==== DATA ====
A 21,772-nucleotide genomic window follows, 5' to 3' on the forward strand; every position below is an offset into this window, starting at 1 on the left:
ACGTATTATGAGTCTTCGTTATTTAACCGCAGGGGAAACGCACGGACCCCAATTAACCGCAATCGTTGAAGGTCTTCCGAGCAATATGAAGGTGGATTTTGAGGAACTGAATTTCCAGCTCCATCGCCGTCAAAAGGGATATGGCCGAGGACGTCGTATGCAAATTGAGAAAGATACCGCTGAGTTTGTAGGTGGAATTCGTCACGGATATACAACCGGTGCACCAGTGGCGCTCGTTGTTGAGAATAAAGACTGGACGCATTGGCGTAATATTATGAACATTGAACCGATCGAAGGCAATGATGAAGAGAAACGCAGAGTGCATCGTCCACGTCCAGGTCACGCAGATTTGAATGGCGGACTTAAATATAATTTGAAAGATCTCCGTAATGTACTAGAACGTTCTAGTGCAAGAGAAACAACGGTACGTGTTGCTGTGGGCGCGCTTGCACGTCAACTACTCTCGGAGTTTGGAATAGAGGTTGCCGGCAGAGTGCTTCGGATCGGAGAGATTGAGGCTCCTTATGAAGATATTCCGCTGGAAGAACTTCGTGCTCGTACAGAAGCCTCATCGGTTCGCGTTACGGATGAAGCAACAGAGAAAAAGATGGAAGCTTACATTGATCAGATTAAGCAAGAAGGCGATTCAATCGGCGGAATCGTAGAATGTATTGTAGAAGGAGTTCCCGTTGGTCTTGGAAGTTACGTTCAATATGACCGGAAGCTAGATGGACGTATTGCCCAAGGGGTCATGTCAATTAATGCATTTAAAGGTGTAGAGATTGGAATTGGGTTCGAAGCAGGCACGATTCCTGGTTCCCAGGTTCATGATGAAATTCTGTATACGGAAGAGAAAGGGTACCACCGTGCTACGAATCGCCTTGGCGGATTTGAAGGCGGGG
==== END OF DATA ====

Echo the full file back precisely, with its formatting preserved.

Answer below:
A 21,772-nucleotide genomic window follows, 5' to 3' on the forward strand; every position below is an offset into this window, starting at 1 on the left:
ACGTATTATGAGTCTTCGTTATTTAACCGCAGGGGAAACGCACGGACCCCAATTAACCGCAATCGTTGAAGGTCTTCCGAGCAATATGAAGGTGGATTTTGAGGAACTGAATTTCCAGCTCCATCGCCGTCAAAAGGGATATGGCCGAGGACGTCGTATGCAAATTGAGAAAGATACCGCTGAGTTTGTAGGTGGAATTCGTCACGGATATACAACCGGTGCACCAGTGGCGCTCGTTGTTGAGAATAAAGACTGGACGCATTGGCGTAATATTATGAACATTGAACCGATCGAAGGCAATGATGAAGAGAAACGCAGAGTGCATCGTCCACGTCCAGGTCACGCAGATTTGAATGGCGGACTTAAATATAATTTGAAAGATCTCCGTAATGTACTAGAACGTTCTAGTGCAAGAGAAACAACGGTACGTGTTGCTGTGGGCGCGCTTGCACGTCAACTACTCTCGGAGTTTGGAATAGAGGTTGCCGGCAGAGTGCTTCGGATCGGAGAGATTGAGGCTCCTTATGAAGATATTCCGCTGGAAGAACTTCGTGCTCGTACAGAAGCCTCATCGGTTCGCGTTACGGATGAAGCAACAGAGAAAAAGATGGAAGCTTACATTGATCAGATTAAGCAAGAAGGCGATTCAATCGGCGGAATCGTAGAATGTATTGTAGAAGGAGTTCCCGTTGGTCTTGGAAGTTACGTTCAATATGACCGGAAGCTAGATGGACGTATTGCCCAAGGGGTCATGTCAATTAATGCATTTAAAGGTGTAGAGATTGGAATTGGGTTCGAAGCAGGCACGATTCCTGGTTCCCAGGTTCATGATGAAATTCTGTATACGGAAGAGAAAGGGTACCACCGTGCTACGAATCGCCTTGGCGGATTTGAAGGCGGGG